Rich Freeman on 29 Jan 2015 19:26:22 -0800

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Re: [PLUG] Article on 'cyberwarfare'

On Thu, Jan 29, 2015 at 4:44 PM, Christopher Barry
<> wrote:
> what IS happening, now, is that there is a
> media blitz going on designed to further the agendas of the surveillance
> states around the world through FUD, e.g. outlawing end-to-end
> encryption, forcing backdoors into 'sanctioned' encryption technologies
> and operating systems and 'cloud' technologies, slurping up every byte
> of traffic in massive dragnet types of data collection, stingrays,
> plate readers, location tracking, the proliferation of closed
> proprietary firmware, and the very BIOSes of the hardware we use and
> ideally can trust. and on, and on...

The other new development is that there is far more data with
connectivity to the internet, and that recent attacks include
provisions for penetrating sneakernets.

The whole Sony attack is the first attack of that kind of magnitude,
and is a VERY real threat for any business.  People seem to pick on
them, but every large business I've seen is in a very similar security
state - typically a decent firewall and almost nothing past that with
every workstation/server reachable from anywhere on the network.

Large scale data breaches are becoming commonplace, and the whole
design of our credit card system seems to be nearing the breaking
point (the shared secret that you share with everybody).

Attacks are also becoming more targeted.  These days it isn't just
script kiddies and hackers interested in a challenge.  Now you have
corporate espionage, national espionage, and ransom being conducted by
organized groups.  Hacking has become a profession.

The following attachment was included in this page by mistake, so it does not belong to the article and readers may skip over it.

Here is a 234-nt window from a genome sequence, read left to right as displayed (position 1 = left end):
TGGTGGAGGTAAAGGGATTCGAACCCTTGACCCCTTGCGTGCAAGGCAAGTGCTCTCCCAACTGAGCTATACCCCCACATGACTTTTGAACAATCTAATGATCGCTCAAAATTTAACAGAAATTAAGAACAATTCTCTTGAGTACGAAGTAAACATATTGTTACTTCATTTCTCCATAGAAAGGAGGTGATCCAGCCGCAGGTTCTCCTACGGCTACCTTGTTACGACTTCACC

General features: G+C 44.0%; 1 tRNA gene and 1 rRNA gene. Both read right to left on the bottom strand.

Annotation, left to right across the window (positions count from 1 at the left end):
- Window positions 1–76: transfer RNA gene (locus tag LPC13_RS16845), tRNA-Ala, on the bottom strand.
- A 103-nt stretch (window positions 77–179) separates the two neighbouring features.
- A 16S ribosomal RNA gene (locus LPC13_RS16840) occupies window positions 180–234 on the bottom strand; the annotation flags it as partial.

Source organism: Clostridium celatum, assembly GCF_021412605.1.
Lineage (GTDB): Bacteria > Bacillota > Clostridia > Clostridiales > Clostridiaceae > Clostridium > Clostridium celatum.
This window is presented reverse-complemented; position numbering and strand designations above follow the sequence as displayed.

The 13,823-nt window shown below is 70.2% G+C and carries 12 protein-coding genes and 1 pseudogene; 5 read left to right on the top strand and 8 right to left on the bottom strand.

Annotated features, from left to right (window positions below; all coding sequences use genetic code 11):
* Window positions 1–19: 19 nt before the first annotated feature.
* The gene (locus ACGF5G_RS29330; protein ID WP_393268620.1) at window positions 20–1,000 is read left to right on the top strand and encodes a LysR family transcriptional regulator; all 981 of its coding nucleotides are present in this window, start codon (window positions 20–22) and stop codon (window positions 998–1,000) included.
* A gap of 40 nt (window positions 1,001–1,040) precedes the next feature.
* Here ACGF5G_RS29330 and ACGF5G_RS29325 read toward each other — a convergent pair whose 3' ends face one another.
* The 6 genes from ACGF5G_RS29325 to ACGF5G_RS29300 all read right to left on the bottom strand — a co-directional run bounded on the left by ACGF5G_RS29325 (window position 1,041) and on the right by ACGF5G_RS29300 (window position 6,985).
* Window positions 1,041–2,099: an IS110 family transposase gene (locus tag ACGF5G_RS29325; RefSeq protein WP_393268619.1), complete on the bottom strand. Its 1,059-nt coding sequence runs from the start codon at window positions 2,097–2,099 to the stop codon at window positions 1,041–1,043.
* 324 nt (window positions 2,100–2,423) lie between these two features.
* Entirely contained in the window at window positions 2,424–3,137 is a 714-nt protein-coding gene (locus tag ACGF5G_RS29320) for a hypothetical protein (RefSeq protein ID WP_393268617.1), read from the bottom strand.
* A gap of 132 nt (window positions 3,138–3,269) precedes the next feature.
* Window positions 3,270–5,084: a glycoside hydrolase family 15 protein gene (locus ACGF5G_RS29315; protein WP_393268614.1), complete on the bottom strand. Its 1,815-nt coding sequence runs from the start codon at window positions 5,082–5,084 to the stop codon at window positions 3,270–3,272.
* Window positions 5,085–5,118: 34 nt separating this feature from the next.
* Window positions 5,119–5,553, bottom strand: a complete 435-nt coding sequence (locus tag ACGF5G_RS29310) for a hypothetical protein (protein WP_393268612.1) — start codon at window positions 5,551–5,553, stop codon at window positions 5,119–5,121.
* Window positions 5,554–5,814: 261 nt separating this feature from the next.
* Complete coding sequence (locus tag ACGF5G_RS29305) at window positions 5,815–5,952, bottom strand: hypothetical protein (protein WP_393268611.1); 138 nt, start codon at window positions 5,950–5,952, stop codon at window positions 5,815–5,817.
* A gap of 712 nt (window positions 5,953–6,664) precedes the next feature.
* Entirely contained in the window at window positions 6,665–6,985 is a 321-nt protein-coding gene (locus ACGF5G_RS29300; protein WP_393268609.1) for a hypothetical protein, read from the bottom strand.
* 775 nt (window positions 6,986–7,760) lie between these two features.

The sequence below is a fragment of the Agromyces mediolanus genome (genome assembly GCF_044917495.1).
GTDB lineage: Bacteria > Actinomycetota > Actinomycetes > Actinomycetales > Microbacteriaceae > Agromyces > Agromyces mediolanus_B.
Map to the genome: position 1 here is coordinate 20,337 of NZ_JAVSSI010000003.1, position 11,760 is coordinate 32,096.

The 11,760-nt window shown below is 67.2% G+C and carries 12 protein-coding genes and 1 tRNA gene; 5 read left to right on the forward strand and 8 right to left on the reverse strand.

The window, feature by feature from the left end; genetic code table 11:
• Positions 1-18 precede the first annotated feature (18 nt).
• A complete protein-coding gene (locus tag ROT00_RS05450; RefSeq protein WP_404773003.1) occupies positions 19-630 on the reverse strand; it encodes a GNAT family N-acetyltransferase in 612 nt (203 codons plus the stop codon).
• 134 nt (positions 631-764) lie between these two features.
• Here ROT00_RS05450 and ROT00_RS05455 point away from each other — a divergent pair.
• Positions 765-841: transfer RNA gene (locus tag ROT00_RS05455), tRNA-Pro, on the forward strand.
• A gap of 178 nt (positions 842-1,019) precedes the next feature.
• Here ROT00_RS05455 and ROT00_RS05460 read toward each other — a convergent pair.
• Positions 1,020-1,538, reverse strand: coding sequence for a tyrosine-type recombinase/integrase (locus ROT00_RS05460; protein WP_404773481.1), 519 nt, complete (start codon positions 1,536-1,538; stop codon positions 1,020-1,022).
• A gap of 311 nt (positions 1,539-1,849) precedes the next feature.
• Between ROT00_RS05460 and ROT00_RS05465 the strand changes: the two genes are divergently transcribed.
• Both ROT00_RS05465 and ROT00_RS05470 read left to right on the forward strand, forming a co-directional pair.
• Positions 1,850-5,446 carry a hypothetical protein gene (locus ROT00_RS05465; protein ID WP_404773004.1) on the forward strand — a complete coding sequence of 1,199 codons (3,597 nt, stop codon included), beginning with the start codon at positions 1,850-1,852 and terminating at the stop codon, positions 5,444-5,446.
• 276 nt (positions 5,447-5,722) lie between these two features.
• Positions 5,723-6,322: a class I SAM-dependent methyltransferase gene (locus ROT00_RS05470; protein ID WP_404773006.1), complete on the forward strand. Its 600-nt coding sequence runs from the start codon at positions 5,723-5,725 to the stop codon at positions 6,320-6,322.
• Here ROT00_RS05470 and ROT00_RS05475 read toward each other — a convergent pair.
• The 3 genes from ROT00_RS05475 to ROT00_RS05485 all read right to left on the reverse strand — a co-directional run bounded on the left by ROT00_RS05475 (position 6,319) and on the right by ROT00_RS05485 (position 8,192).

So, sure, network intrusions have been happening forever, but the
impact of that is growing both due to the purposefulness of the
attacks, and the criticality of the resources being attacked.

> centralizing security is a fools folly. for every ridiculously
> expensive and complex measure is a cheap and simple counter-measure,
> and 'bad guys' will always find and exploit it[1][2].

It has worked just fine for national borders.  Your corporate security
department doesn't have to worry about confronting a main battle tank
at the guardhouse.

A "great firewall" wouldn't be just perimeter defense either.  The
whole point is to have a two-tier system.  On the border you keep the
bad guys out.  On the inside you detect and prosecute computer crimes.
If you hack into a company from a US ISP, you're almost certainly
going to get caught by the FBI and locked up.  The problem is that
many attacks are mounted from countries that do not effectively
prosecute computer crimes.  If those countries were not connected to
the network, then you wouldn't have the same kind of risks.  Sure,
they could mail you a USB drive, or try to sneak somebody into a
public WiFi, but it isn't the same as just having an office building
full of black hats in some foreign country.

> Then the Viet Cong began putting lookouts with
> radios in ever increasing rings around important targets. when an F-111
> flew over, they would vector the flight path, radio ahead to guys that
> would fire mortars of chaff into the air.

Cite?  I couldn't find anything about this online.

Also, you're talking about war here.  If you fly high, some pilots are
going to die.  If you fly low, some pilots are going to die.  If
pilots dying was the primary concern, they wouldn't have been sent
into a warzone.  In the end you need to look at what kind of
technology and tactics result in the greatest impact on the enemy at a
reasonable cost to your own forces.

> [2]
> and a lesson here too

Yeah, don't believe everything the Iraqi information minister says.  :)

There are no credible sources for this as far as I'm aware, and which
seems more likely to anybody who has flown a plane and worked in IT:
1. A single-engine aircraft suffered some kind of mechanical problem
resulting in a forced landing and a dictatorship decided to take the
credit for downing it.
2. The Iranians managed to hack the encrypted and authenticated
communications and navigation systems on exactly one state-of-the-art
military drone.

I'm sure these systems were audited by the NSA, and out-witting them
on an encryption system seems fairly unlikely.  People mention GPS
spoofing, but GPS also has authentication available for military
receivers (but not civilian ones).

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